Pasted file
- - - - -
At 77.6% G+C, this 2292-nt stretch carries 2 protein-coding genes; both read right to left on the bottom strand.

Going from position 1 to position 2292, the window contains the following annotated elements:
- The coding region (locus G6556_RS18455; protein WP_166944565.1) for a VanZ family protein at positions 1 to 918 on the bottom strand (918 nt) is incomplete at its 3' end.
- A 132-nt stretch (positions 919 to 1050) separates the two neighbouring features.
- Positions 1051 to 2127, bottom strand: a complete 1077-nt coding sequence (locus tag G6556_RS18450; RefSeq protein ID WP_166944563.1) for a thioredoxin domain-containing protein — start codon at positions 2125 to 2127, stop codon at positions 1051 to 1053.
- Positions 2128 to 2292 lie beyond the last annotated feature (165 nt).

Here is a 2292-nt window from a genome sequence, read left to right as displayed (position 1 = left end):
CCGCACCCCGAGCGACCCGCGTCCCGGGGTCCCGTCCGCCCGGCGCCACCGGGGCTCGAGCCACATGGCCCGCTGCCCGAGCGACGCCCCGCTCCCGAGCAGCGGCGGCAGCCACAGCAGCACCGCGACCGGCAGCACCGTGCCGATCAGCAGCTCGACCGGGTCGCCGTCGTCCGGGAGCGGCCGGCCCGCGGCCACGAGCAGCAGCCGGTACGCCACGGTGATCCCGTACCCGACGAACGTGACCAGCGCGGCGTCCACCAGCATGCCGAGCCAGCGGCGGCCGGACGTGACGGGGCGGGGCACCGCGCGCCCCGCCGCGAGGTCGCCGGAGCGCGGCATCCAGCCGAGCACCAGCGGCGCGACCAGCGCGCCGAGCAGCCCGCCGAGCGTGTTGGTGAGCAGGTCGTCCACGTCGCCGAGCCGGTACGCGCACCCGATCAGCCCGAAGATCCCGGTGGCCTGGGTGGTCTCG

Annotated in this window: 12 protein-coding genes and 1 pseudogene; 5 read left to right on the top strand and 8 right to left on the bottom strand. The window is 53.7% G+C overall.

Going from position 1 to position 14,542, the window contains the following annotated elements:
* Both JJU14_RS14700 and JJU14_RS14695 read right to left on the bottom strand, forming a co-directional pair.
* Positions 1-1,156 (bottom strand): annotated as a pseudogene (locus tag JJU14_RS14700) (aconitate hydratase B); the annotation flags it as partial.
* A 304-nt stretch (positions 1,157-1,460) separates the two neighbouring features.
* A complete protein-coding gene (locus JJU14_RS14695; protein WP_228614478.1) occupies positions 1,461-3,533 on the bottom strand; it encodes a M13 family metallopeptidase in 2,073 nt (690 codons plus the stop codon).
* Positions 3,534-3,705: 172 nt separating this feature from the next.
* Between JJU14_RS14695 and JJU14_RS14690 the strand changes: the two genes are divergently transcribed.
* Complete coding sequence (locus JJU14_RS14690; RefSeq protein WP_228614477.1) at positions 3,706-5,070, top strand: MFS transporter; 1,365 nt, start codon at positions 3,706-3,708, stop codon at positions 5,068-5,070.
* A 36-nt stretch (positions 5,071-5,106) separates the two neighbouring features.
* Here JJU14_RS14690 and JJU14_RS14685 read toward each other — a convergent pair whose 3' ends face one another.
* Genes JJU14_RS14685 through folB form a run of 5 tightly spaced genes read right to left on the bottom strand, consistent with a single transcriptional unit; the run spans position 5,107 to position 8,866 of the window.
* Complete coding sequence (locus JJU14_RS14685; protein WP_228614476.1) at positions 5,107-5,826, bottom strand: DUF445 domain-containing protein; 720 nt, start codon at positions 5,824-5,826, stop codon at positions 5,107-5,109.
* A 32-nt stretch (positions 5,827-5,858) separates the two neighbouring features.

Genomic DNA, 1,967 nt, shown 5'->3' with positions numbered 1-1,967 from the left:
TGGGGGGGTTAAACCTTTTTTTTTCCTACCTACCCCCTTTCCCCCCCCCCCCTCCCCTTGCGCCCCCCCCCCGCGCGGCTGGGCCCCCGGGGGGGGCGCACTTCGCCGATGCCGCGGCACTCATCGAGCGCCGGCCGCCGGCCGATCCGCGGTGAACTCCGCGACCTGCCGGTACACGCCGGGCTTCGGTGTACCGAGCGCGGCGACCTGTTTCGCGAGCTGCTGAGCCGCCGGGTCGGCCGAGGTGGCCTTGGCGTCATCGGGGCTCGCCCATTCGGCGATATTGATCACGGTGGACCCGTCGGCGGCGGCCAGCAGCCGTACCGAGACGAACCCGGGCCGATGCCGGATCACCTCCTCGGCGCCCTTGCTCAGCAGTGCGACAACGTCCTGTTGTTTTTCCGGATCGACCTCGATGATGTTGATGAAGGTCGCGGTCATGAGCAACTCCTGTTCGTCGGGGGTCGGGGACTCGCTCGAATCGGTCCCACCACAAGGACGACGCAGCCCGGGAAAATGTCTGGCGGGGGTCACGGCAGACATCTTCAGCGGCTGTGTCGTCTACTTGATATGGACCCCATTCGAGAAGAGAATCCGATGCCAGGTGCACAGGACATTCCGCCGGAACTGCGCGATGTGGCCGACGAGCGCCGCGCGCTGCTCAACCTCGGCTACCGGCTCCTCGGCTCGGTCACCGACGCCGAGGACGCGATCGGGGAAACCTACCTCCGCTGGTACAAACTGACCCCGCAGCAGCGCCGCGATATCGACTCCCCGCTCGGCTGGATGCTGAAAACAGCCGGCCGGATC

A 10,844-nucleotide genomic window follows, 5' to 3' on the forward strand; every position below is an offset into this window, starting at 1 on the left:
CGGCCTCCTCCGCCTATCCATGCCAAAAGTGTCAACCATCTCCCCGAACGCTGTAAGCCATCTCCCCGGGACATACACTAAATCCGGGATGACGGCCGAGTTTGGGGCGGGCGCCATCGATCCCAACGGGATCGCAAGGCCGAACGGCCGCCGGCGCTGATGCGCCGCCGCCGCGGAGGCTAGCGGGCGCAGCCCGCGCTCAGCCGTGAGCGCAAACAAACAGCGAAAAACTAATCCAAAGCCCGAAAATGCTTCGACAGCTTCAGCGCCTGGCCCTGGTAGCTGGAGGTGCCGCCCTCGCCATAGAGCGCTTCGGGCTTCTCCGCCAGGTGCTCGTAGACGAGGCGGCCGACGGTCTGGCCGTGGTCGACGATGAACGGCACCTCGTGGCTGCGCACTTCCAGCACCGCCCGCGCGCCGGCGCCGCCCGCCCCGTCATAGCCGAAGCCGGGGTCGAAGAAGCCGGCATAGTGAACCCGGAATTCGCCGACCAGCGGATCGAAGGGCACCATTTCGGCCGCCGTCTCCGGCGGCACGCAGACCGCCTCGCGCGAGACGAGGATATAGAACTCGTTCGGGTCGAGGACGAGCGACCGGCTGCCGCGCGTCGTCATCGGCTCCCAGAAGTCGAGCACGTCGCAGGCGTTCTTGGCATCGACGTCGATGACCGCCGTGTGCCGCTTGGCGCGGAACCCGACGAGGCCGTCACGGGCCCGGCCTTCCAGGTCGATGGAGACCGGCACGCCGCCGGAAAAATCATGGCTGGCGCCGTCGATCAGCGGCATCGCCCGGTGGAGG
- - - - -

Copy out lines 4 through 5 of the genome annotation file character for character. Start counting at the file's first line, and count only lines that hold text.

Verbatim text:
- A 132-nt stretch (positions 919 to 1050) separates the two neighbouring features.
- Positions 1051 to 2127, bottom strand: a complete 1077-nt coding sequence (locus tag G6556_RS18450; RefSeq protein ID WP_166944563.1) for a thioredoxin domain-containing protein — start codon at positions 2125 to 2127, stop codon at positions 1051 to 1053.